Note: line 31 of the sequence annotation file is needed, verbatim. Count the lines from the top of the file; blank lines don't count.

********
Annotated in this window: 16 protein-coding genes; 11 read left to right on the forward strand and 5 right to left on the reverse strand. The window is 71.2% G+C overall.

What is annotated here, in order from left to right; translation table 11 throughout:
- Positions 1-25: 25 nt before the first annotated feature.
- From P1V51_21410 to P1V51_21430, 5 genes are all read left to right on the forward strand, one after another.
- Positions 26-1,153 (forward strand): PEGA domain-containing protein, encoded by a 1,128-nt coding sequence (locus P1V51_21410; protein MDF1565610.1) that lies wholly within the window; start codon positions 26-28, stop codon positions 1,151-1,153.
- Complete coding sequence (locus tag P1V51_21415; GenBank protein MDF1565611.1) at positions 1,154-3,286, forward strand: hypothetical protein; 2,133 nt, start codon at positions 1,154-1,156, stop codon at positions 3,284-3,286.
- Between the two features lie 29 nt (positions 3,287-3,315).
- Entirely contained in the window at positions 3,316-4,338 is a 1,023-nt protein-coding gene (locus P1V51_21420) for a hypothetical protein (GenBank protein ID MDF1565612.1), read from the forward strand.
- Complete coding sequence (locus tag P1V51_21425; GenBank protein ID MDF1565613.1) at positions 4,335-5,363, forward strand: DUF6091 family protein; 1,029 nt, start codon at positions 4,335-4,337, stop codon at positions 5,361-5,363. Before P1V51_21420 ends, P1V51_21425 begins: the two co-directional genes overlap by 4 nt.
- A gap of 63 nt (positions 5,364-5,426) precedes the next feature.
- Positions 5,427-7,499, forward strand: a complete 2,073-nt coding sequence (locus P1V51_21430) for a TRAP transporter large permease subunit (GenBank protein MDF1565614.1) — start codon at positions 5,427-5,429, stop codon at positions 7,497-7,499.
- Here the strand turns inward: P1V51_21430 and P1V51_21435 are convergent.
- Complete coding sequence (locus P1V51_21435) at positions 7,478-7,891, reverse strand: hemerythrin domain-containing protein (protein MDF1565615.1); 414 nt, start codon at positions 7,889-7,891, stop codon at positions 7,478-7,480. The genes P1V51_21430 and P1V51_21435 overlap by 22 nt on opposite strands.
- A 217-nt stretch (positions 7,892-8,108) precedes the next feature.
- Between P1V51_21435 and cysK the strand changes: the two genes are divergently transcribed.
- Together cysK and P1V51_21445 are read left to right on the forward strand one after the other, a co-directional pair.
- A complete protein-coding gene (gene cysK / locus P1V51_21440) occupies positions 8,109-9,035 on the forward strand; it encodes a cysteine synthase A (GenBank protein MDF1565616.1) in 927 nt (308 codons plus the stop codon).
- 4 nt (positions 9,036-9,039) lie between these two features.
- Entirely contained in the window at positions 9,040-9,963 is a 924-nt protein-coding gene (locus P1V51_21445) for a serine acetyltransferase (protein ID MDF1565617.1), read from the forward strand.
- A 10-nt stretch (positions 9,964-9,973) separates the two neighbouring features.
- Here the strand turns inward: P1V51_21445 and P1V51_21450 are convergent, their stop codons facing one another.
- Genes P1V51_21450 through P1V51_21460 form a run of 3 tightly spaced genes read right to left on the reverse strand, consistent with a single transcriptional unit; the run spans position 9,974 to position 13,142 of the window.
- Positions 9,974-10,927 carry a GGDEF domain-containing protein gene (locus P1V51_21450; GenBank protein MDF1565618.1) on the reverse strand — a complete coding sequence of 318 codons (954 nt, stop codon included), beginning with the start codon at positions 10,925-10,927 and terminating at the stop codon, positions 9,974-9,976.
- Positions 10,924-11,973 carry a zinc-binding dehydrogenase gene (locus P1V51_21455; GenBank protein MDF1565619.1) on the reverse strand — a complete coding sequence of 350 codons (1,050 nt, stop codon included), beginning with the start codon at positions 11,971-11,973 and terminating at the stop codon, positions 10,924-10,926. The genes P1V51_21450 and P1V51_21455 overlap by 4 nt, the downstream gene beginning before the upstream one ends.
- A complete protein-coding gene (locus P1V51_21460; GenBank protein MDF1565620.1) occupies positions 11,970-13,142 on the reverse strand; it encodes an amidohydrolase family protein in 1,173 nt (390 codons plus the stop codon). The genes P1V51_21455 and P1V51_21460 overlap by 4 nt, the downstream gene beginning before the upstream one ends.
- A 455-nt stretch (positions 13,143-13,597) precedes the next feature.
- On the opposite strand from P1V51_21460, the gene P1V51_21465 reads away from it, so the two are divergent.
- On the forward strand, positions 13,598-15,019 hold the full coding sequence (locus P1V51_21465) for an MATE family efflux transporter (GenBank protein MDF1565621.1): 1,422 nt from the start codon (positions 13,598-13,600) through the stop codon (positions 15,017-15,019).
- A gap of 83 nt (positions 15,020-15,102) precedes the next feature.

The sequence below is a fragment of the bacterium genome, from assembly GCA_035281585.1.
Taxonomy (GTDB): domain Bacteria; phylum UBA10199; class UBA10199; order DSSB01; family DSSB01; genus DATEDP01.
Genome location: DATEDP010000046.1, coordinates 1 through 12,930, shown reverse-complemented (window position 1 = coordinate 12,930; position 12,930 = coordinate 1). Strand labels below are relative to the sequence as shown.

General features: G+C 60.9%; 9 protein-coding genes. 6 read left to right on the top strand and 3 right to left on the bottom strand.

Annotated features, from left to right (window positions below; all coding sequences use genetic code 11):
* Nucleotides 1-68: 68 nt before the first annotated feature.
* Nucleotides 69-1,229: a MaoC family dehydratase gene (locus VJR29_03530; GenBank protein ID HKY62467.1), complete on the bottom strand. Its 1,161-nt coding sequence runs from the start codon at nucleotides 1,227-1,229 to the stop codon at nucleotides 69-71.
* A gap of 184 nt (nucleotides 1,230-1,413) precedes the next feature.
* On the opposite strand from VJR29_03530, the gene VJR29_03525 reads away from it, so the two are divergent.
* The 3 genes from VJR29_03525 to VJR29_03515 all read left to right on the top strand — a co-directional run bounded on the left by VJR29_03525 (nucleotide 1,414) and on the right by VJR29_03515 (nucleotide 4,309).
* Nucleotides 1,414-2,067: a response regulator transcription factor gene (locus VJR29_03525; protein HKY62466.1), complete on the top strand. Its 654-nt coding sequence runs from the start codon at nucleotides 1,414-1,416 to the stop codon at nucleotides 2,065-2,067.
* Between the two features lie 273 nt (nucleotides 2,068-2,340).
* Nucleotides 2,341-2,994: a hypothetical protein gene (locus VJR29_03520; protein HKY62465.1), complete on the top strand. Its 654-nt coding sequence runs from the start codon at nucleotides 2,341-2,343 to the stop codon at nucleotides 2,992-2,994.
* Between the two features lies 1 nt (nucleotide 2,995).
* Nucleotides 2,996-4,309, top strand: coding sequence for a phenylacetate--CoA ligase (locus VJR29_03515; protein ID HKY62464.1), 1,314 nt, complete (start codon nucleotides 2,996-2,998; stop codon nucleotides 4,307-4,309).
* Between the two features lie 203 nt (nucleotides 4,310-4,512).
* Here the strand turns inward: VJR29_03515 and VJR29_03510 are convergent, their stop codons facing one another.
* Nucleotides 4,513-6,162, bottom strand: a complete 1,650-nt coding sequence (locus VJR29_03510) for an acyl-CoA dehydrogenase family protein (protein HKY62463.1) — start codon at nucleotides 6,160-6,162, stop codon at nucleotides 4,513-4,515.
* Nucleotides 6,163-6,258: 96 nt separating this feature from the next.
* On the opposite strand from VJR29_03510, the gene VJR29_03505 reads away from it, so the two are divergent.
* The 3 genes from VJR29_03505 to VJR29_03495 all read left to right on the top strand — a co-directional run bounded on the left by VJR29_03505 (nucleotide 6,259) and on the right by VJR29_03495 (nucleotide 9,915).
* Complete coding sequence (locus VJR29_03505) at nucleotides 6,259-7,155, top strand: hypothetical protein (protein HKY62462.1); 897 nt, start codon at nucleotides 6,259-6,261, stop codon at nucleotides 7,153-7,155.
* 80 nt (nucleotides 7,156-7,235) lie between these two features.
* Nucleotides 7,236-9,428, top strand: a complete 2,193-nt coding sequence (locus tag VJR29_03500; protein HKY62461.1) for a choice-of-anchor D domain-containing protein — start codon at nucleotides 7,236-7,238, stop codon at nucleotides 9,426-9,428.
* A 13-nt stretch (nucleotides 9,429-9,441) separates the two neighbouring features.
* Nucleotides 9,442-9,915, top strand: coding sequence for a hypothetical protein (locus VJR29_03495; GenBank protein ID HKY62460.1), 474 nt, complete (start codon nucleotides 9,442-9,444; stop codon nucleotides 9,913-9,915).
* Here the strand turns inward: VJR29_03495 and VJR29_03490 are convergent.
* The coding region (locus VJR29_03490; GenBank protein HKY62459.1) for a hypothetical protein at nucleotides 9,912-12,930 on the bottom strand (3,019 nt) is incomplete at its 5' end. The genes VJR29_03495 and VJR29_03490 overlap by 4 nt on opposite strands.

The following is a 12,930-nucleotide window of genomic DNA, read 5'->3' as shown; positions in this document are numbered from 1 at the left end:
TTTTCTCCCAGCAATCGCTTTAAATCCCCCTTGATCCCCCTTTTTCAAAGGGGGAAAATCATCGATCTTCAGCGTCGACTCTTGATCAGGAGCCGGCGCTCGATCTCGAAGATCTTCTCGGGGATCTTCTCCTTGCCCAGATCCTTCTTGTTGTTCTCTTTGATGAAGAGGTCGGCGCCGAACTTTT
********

Taxonomy (GTDB): domain Bacteria; phylum UBA10199; class UBA10199; order DSSB01; family DSSB01; genus DATEDP01.